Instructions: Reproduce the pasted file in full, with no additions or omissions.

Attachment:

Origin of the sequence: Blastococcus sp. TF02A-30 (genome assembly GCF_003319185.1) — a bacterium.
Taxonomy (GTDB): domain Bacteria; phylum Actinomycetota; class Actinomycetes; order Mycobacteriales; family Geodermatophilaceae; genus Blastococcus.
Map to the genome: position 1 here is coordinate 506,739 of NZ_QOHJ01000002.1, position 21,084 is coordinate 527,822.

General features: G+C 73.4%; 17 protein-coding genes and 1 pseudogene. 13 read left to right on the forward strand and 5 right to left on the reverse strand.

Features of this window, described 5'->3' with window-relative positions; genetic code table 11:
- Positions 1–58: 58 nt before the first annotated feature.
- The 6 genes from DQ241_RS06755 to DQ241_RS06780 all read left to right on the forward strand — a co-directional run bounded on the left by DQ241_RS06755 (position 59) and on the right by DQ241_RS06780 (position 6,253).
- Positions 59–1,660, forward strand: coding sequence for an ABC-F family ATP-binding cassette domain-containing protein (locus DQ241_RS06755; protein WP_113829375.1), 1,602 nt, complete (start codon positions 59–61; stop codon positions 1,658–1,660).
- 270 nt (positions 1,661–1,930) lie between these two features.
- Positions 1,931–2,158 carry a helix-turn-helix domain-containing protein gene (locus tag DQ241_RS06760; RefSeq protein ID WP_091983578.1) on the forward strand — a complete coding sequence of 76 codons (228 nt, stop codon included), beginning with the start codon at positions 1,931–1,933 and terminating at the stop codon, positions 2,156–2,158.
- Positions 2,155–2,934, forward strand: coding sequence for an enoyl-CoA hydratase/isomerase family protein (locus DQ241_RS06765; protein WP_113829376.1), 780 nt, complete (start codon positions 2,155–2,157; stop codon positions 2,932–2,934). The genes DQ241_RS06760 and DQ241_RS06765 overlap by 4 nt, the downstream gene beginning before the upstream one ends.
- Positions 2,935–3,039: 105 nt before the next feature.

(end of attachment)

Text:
Origin of the sequence: Blastococcus sp. TF02A-30 (genome assembly GCF_003319185.1) — a bacterium.
Taxonomy (GTDB): domain Bacteria; phylum Actinomycetota; class Actinomycetes; order Mycobacteriales; family Geodermatophilaceae; genus Blastococcus.
Map to the genome: position 1 here is coordinate 506,739 of NZ_QOHJ01000002.1, position 21,084 is coordinate 527,822.

General features: G+C 73.4%; 17 protein-coding genes and 1 pseudogene. 13 read left to right on the forward strand and 5 right to left on the reverse strand.

Features of this window, described 5'->3' with window-relative positions; genetic code table 11:
- Positions 1–58: 58 nt before the first annotated feature.
- The 6 genes from DQ241_RS06755 to DQ241_RS06780 all read left to right on the forward strand — a co-directional run bounded on the left by DQ241_RS06755 (position 59) and on the right by DQ241_RS06780 (position 6,253).
- Positions 59–1,660, forward strand: coding sequence for an ABC-F family ATP-binding cassette domain-containing protein (locus DQ241_RS06755; protein WP_113829375.1), 1,602 nt, complete (start codon positions 59–61; stop codon positions 1,658–1,660).
- 270 nt (positions 1,661–1,930) lie between these two features.
- Positions 1,931–2,158 carry a helix-turn-helix domain-containing protein gene (locus tag DQ241_RS06760; RefSeq protein ID WP_091983578.1) on the forward strand — a complete coding sequence of 76 codons (228 nt, stop codon included), beginning with the start codon at positions 1,931–1,933 and terminating at the stop codon, positions 2,156–2,158.
- Positions 2,155–2,934, forward strand: coding sequence for an enoyl-CoA hydratase/isomerase family protein (locus DQ241_RS06765; protein WP_113829376.1), 780 nt, complete (start codon positions 2,155–2,157; stop codon positions 2,932–2,934). The genes DQ241_RS06760 and DQ241_RS06765 overlap by 4 nt, the downstream gene beginning before the upstream one ends.
- Positions 2,935–3,039: 105 nt before the next feature.